Alcohol is ‘unhelpful coping strategy’ for coronavirus lockdown says WHO
Off licenses aren’t essential services – and closing them during the coronavirus pandemic would yield more for the nation’s health than almost any other policy intervention
16 hours ago
The government’s approach to alcohol has always been incoherent; we can buy alcohol in petrol stations, for example, but it is against the law to drink drive. Its recent designation of off-licences as essential services during the coronavirus pandemic is an extension of this confusion.
There is only one group that absolutely requires alcohol: alcoholics. For those with alcohol dependencies, any abrupt disruption to their intake could be deadly; for the rest of us, alcohol is a luxury. Why, then, has the government made it essential?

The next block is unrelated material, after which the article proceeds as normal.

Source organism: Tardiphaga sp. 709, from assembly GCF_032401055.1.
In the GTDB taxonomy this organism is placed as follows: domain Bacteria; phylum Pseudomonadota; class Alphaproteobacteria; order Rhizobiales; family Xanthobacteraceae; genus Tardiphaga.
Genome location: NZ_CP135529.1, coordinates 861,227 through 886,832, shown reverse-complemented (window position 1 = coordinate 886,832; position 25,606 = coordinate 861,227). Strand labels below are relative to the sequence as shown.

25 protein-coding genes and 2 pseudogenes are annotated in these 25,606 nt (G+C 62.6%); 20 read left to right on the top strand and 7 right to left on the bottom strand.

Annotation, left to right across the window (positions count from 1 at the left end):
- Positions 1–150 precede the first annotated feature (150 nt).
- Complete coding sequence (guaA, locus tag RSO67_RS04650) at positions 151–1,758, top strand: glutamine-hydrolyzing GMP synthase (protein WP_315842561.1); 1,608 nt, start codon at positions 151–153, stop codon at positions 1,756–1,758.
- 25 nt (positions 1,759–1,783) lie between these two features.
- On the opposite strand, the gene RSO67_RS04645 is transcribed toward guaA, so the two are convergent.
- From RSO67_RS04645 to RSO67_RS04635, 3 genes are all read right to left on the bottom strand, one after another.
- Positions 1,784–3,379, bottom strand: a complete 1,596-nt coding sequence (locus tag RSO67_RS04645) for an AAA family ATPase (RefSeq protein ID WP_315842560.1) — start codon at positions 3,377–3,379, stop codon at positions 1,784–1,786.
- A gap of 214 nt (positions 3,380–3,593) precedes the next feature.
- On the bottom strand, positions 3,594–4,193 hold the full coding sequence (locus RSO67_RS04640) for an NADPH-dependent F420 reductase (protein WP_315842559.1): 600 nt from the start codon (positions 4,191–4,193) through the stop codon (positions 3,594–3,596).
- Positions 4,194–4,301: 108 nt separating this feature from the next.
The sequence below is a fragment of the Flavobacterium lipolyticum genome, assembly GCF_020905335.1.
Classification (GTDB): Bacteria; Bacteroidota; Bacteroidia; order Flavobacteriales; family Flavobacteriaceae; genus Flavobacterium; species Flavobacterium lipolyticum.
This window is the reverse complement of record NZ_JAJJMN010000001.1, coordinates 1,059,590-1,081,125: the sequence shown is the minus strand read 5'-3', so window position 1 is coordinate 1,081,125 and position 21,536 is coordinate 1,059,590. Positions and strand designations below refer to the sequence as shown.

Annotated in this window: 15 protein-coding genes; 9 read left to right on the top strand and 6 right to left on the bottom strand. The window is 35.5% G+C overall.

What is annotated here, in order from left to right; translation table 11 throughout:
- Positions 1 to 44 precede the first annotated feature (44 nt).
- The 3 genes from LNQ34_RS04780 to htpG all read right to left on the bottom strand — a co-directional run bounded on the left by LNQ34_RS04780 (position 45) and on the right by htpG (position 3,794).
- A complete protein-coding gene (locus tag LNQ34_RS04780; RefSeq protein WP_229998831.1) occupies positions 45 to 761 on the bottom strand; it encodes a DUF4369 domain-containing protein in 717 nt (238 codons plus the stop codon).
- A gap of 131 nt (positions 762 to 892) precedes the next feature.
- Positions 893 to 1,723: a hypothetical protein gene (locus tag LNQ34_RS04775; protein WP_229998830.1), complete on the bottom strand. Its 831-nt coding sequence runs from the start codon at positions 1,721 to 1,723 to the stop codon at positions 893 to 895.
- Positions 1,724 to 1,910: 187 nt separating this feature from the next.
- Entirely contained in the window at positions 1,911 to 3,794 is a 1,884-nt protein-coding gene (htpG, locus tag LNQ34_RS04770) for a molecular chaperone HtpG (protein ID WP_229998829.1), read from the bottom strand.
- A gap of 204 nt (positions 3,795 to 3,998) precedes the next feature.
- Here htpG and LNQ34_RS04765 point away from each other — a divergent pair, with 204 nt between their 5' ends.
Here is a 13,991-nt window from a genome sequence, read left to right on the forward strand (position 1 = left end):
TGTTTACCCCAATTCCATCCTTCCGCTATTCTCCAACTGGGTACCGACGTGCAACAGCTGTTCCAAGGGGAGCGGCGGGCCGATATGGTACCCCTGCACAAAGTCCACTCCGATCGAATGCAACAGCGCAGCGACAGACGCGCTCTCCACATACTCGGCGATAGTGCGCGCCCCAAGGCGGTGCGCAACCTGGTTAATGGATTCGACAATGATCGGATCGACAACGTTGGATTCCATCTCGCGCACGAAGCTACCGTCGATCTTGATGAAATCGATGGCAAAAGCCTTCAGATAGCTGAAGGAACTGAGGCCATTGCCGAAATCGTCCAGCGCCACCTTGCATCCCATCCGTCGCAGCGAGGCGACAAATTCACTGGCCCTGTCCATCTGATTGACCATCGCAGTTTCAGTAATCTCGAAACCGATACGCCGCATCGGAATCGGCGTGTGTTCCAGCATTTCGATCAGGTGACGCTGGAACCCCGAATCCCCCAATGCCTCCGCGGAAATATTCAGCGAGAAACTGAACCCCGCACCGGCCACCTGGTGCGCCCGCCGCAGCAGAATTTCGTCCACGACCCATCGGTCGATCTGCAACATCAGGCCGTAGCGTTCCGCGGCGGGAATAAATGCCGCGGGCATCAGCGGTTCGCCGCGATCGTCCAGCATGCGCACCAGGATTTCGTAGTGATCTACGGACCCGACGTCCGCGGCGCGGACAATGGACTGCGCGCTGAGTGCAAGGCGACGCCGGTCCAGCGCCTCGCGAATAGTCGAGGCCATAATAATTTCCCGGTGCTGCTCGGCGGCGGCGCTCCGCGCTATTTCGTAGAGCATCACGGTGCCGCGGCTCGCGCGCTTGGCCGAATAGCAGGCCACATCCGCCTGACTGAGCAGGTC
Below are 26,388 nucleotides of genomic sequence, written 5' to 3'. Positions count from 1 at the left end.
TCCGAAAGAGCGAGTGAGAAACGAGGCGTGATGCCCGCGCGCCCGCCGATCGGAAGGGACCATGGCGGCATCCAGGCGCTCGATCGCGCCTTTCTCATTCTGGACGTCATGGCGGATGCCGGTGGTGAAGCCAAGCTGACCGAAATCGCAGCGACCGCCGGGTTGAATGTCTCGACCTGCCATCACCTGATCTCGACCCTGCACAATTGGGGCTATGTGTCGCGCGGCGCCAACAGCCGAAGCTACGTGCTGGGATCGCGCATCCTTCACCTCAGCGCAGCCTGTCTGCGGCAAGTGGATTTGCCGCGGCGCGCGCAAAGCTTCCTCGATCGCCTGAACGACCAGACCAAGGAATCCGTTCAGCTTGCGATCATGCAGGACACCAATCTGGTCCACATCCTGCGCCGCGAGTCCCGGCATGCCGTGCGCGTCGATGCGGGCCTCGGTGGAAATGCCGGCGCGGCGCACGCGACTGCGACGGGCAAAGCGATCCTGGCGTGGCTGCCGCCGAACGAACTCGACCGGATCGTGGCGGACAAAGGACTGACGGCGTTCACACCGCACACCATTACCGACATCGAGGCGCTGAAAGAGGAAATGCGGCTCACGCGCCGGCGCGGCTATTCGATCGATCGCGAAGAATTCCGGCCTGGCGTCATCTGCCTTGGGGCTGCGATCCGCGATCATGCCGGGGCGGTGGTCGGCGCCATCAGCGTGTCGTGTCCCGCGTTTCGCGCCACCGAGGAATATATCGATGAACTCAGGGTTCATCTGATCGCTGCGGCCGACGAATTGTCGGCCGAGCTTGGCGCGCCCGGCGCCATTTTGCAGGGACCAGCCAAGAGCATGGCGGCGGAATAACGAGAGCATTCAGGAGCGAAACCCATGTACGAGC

Its motives are relatively transparent. It would be out of character for them to prioritise alcoholics, as the services they need to safely detoxify have had their budgets cuts year on year for a decade.
Rather, the move to designate off-licenses as essential retailers is more likely the result of alcohol industry lobbying, which government for some reason finds very hard to resist. The success of their lobbying was already evident in the fact that alcohol is cheaper relative to income than it has ever been, as the industry has kept excise duty low. Evidence is already emerging of the rise in alcohol consumption during this crisis with a surge in sales of over 50%.